The real Super Bowl babies: Big commercial moments paint men as infantile doofuses

Last night's commercials range from mildly creepy to truly disturbing -- with a gender lesson along the way

By Scott Timberg
February 8, 2016 10:44PM (UTC)
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Last night’s Super Bowl showcased some great football, some decent music despite the tedium of Coldplay’s pumped-up blandness, and, as ever, a barometer on the state of masculinity. The television commercials from last night’s broadcast showed less overt sexism than in past years. Instead there was a focus, in a handful of commercials, on fatherhood. They ranged from earnest to weirdly cynical: What they had in common was more creepiness than outright sexism. The view of the genders was telling, though.

The earnest ad was the one for the "Super Bowl Babies"; it was basically a Seal music video that described the surge in births nine months after a Super Bowl in the game’s winning cities. This was a true TMI moment, played as uplift – kids from sea- to-shining-sea who now watch every game because they were conceived that night.


"Your mother and I fucked and made you after the Super Bowl," Patton Oswalt tweeted. "One day you shall sing with Seal." You can think sex and love are gifts from the heavens and find this one a little weird to have children talking about their parents’ sex lives in public in front of millions of people. But the kids are cute, the sentiment is friendly, so this one gets a pass.

Further along the weirdness spectrum was the ad in which a father chews on Doritos while his wife has an ultrasound. With his shirt unbuttoned and his face slack, this is a guy who’s not taking the impending birth of his child very seriously. When the baby (spoiler alert!) shoots out of the mother unexpectedly, the message is: Women’s bodies do weird things, and men are doofuses who act like children. Nobody wins in this one. It makes you pine for the Super Bowl Babies.

Third is the slightly weird Kevin Hart ad, in which the comedian plays an overprotective father who doesn’t trust his daughter on a first date.


USA Today has called this the funniest commercial of the night. It makes the father character look worse than either his daughter or the young man taking her out. Dad is stalking them, sure, but is the ad sexist, or is the character? Okay, you could say that the commercial is told from his point of view, but he’s mostly made to look like a jerk. It’s another where we laugh at the way men resemble children — in this case, one who’s possessive and obsessive.

The most disturbing of all the ads was the notorious Mountain Dew puppymonkeybaby commercial. You’re probably trying to forget the image right now, but for the handful of people who haven’t seen it: A bunch of stoner dudes hanging out at home encounter a strange creature who shows up, shakes a rattle, starts licking their faces, and inspires instant dancing. It will either make people avoid Mountain Dew forever, inspiring enormous therapy bills, or it will be the most talked about ad in history, jolting Mountain Dew sales for years.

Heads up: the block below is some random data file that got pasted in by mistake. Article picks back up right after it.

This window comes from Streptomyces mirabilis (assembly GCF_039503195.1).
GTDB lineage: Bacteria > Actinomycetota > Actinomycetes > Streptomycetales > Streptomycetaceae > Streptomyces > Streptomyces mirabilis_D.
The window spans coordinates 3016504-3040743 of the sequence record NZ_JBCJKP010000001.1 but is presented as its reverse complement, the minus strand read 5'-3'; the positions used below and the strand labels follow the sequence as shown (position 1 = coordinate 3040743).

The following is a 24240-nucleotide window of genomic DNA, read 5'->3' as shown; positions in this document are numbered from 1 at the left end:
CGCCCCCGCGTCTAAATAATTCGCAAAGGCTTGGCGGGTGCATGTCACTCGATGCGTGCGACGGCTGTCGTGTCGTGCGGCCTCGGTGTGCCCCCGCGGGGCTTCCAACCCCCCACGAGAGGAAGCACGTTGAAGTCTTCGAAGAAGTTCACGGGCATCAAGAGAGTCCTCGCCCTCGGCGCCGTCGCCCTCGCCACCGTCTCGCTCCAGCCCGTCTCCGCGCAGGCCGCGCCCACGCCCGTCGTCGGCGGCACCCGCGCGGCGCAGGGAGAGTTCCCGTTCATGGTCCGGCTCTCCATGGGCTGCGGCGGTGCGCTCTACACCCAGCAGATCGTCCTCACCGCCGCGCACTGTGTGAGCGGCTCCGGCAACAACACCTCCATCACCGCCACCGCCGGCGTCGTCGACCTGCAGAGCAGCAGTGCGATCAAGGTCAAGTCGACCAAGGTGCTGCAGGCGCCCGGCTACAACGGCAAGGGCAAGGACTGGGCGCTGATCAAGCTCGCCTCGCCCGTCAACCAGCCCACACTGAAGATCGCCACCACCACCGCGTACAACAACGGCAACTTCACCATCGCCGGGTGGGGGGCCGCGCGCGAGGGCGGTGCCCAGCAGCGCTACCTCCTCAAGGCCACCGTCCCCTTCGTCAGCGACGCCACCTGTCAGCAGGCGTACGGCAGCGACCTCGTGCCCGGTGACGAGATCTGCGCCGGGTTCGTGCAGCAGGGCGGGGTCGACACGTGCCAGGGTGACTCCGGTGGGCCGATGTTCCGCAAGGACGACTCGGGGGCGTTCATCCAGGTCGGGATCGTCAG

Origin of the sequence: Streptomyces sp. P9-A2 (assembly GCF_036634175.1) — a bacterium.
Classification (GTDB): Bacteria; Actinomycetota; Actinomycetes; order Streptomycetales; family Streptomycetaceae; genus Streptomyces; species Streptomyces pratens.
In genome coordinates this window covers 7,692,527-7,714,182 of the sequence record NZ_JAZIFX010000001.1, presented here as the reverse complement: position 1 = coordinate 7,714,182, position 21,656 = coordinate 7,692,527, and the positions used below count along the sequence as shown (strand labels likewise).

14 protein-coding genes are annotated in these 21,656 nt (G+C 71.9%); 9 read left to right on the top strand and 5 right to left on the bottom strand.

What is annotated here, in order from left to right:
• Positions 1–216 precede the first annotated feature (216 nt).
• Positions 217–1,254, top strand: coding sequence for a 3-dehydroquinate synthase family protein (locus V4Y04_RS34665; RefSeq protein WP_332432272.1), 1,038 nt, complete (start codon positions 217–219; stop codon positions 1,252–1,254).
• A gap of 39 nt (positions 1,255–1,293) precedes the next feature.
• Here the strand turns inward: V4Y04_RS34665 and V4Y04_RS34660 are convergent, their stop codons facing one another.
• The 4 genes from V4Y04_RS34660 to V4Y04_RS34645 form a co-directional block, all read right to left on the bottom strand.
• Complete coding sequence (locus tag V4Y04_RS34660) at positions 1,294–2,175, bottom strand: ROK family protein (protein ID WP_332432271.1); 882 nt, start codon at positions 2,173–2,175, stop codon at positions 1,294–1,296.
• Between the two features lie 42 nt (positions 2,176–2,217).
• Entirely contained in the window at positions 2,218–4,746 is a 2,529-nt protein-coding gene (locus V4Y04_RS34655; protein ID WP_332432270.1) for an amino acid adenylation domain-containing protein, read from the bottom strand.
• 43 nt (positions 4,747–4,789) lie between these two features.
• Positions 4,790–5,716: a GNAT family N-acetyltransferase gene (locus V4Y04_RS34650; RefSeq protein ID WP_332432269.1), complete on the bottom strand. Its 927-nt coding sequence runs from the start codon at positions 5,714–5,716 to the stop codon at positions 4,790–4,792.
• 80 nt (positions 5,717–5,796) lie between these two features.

There’s actually a subliminal message about fatherhood under the surface here. The combination of diaper and weird dancing animal says to men: Babies are scary and unnatural — stick to your video games and chilling with the bros. (In this way it’s a bit like the movie “Eraserhead.”) And the view of masculinity? Men are sloths who need the combination of “Dew, Juice, Caffeine” – or the shock of some strange hybrid creature – to get off their feet.


We used to get baldly misogynist ads, year after year. Last night there was nothing like the Miller Lite catfight/ mud wrestling spot from 2003:

Or the “man’s last stand” Chrysler ad from 2011 in which a dude describes all the reasons he drives a Dodge Charger (mostly because he is browbeaten by his wife):


We’ll have to consider this progress. The sexism was milder, for sure, in the commercial where the woman jumped for the bridal bouquet, or the ad with the women who are so weak, so enslaved by their libidos, that they can't focus on driving because of that hunky Ryan Reynolds.

The bad news is that in addition to the lingering sexism, men are now being cast as foolish and shallow – at least in three of these four ads. Maybe it’s about time. But this doesn’t do women any favors. It lets men off the hook: Stay on the couch, guys – this is your natural state. Instead of macho, we get infantile. Is there a way to build a commercial around mature, reasonable, and non-sexist man without talking about him having sex after a football game? We may never know, but men and women would be better off if a grown-up man could also be funny.

These Super Bowl Commercials Were Deemed Offensive

Scott Timberg

Scott Timberg is a former staff writer for Salon, focusing on culture. A longtime arts reporter in Los Angeles who has contributed to the New York Times, he runs the blog Culture Crash. He's the author of the book, "Culture Crash: The Killing of the Creative Class."

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Aol_on Media Criticism Super Bowl Commercials Television